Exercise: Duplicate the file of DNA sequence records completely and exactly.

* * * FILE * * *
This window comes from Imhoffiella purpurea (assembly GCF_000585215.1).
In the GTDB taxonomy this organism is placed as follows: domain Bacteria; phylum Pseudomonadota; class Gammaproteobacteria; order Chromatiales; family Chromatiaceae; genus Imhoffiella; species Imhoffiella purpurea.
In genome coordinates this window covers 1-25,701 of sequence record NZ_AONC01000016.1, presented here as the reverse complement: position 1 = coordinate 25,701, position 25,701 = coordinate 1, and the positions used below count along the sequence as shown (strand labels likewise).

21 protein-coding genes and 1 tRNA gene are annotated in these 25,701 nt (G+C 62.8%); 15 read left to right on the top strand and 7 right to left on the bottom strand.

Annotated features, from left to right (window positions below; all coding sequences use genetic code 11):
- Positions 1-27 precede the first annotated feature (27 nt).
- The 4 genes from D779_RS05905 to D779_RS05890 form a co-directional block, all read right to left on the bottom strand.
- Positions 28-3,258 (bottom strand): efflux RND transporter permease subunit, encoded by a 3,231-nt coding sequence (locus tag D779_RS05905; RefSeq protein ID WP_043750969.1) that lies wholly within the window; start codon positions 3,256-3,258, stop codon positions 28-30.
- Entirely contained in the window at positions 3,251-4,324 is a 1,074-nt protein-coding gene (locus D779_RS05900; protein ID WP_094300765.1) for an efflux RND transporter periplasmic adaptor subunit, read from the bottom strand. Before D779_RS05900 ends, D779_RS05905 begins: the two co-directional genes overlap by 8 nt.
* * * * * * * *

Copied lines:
This window comes from Imhoffiella purpurea (assembly GCF_000585215.1).
In the GTDB taxonomy this organism is placed as follows: domain Bacteria; phylum Pseudomonadota; class Gammaproteobacteria; order Chromatiales; family Chromatiaceae; genus Imhoffiella; species Imhoffiella purpurea.
In genome coordinates this window covers 1-25,701 of sequence record NZ_AONC01000016.1, presented here as the reverse complement: position 1 = coordinate 25,701, position 25,701 = coordinate 1, and the positions used below count along the sequence as shown (strand labels likewise).

21 protein-coding genes and 1 tRNA gene are annotated in these 25,701 nt (G+C 62.8%); 15 read left to right on the top strand and 7 right to left on the bottom strand.

Annotated features, from left to right (window positions below; all coding sequences use genetic code 11):
- Positions 1-27 precede the first annotated feature (27 nt).
- The 4 genes from D779_RS05905 to D779_RS05890 form a co-directional block, all read right to left on the bottom strand.
- Positions 28-3,258 (bottom strand): efflux RND transporter permease subunit, encoded by a 3,231-nt coding sequence (locus tag D779_RS05905; RefSeq protein ID WP_043750969.1) that lies wholly within the window; start codon positions 3,256-3,258, stop codon positions 28-30.
- Entirely contained in the window at positions 3,251-4,324 is a 1,074-nt protein-coding gene (locus D779_RS05900; protein ID WP_094300765.1) for an efflux RND transporter periplasmic adaptor subunit, read from the bottom strand. Before D779_RS05900 ends, D779_RS05905 begins: the two co-directional genes overlap by 8 nt.